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October 3rd, 2014 6 Comments


A round bomb skips like a stone across the surface of a lake.


It slams into the backside of a dam.


The dam goes up in a sudden blossom of flame.


And I, fourteen or fifteen years old, stand up and cheer. The Brits have done it! Dealt a devastating blow to the German cause in Europe.


I must have watched The Dam Busters on television half-a-dozen times back in the late fifties. It was one of those special films that inspired my obsessive love of the movies.


Little did I know that many years later, its director—Michael Anderson—would welcome me into his circle of friends.


Childhood heroes encountered later in life almost always disappoint.


The man is never as large as the myth.


Not so with Michael.


Compact, dapper, strikingly handsome, eyes full of merriment, he is warm, charming, funny…and one of the world’s best storytellers.


You should hear the one about the time he won an entire year’s production of a Champagne vineyard…in a drunken poker game! And you will hear it because Michael is currently writing the story of his life.


But I have another of his stories I’d like to share here…because it provides such insight into the difference between the studio system under its founding fathers and the studio system today.


After Around the World in Eighty Days, Michael was golden. In fact, he was Jack Warner’s favorite director. Now Jack wanted Michael to do a certain film. Michael had no interest in the project, and one day, in Warner’s private office, he summoned the courage to tell him.


Warner stared at him, pressed a button on his desk, and a concealed door swung open, giving the studio head’s favorite toady access to the office.




“Get me Michael Anderson in London,” Warner roars.


“But sir,” the toady timidly replies, “Mr. Anderson is standing right there.”






A pause as the toady dials the overseas number. Then…


“There’s no answer, sir.”




And Michael never did work for Jack Warner again.


In the old studio system, everything was up close and personal.


In today’s corporatized studios, everything is remote and bureaucratic.


Under the old system, decisions (and pictures) were made quickly and…well, decisively.


Under the corporations that control the studios today, decisions are deferred, bucks are passed, and pictures almost never get made.


None of this is to suggest that the old studio barons were fair.


They were not.


In fact, the Jack Warners and the Harry Cohns inspired as much fear as admiration. Michael’s story is convincing evidence of that. But these men knew the movies, knew them because they’d invented them, and they knew how to get them made.


It was, I’m sure, more than a little challenging to be a laborer in the film factory and to bend to the will of the despots who ran it, but you did have the satisfaction of seeing your work on the screen, satisfaction denied many of the talented folk doing hard labor in reinvented studios of today.


Michael Anderson worked successfully in the studio system, in the independent revolution of the sixties and seventies, and in the corporate shambles that followed. If you have any interest in the history of film, watch for his memoir. I guarantee a great read.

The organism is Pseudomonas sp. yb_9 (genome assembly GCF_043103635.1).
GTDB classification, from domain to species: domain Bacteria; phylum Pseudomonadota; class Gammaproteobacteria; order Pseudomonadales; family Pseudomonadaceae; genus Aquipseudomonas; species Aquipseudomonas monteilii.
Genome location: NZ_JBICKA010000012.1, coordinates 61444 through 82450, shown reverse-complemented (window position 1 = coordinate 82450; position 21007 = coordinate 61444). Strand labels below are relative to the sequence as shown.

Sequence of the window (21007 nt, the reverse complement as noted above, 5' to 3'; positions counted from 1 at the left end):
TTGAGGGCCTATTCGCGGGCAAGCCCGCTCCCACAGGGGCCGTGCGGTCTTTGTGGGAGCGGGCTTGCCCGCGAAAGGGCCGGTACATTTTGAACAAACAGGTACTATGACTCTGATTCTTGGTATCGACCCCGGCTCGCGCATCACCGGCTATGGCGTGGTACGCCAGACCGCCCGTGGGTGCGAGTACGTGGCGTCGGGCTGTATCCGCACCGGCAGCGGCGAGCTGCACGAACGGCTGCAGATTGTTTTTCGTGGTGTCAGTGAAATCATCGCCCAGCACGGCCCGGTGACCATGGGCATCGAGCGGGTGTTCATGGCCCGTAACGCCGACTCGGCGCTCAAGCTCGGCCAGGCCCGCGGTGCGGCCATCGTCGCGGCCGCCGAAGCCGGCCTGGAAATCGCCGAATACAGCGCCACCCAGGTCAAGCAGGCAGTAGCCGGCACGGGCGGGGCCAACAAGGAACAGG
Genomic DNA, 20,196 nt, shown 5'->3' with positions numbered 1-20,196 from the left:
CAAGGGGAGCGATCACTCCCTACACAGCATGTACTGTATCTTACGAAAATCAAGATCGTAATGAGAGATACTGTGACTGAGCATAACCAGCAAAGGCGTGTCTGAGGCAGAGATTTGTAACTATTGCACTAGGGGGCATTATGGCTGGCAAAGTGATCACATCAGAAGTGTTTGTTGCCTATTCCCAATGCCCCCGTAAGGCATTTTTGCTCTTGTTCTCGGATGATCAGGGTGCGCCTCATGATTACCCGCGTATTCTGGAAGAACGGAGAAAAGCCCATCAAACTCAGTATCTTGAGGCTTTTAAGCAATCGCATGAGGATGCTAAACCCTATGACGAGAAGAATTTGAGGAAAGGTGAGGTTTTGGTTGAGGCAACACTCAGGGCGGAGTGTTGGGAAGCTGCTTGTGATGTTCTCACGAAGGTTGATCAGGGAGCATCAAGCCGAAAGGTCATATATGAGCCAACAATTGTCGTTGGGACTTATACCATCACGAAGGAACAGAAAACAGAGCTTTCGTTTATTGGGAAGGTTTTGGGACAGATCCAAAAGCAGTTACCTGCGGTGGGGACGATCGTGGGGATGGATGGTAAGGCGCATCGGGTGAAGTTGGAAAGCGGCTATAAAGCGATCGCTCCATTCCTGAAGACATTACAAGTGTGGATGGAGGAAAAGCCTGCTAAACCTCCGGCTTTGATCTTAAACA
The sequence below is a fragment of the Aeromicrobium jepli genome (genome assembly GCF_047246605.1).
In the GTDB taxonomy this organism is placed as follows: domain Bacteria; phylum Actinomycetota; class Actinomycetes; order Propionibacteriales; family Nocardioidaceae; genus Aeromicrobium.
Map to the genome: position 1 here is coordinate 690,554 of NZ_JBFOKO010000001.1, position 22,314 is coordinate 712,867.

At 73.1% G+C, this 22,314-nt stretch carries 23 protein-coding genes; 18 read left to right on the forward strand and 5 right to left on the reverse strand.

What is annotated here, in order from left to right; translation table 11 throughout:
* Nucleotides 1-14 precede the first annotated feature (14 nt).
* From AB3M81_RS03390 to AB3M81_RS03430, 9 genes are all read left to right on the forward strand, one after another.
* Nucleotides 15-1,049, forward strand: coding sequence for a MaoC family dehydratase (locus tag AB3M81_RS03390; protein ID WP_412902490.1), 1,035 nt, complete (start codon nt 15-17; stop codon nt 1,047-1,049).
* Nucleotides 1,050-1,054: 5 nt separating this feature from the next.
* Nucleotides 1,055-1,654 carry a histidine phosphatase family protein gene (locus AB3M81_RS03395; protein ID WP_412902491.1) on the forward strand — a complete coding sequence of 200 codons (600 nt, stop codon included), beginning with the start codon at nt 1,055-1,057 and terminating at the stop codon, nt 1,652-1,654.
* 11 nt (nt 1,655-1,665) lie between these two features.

“a compelling book”

“a must-read”


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6 thoughts on “DAM BUSTER

    1. Dan Bronson Post author

      You don’t know tough until you’ve sat through a development meeting with an executive who picked up everything he or she knows about screenwriting from a weekend workshop with Robert McKee.

  1. Mary D.

    I was under the impression that actors did not like that old studio system. If they worked for a studio they could be forced to make movies that they did not want to make. Maybe I am wrong about that. There are a couple of interesting things though. For example the public did not know that Rock Hudson was gay until he died from Aids. Some how the studios were able to kept the private lives of actors secret. Now every actors business is in the tabloids or on TV. I am not sure that is a good thing.

    1. Dan Bronson Post author

      I’m the last to idealize the studio system. Actors, writers, directors chafed under it, and some of the founding fathers were little better than monsters. Michael’s story of his last encounter with Jack Warner is pretty convincing evidence of that. My point is that the studio system, for all its flaws, worked.

  2. Mary D.

    The best World War II movie I remember seeing was called “The Bridge over the River Kwai.” I saw this on TV when I was a kid and I still remember it. What I remember most was Alec Guinness standing up to the Japanese commander and the part where is put in solitary confinement for so long that when he gets out he is barely able to walk. Yet, he holds his head high and walks right up to the commander. I heard someone say once that was one of the best pieces of acting he ever saw.

    1. Dan Bronson Post author

      It’s one of David Lean’s masterpieces. What I remember best is the ending–James Donald standing in the midst of the devastation that Guinness’ obsession has wrought and pronouncing judgement: “Madness. Madness.”


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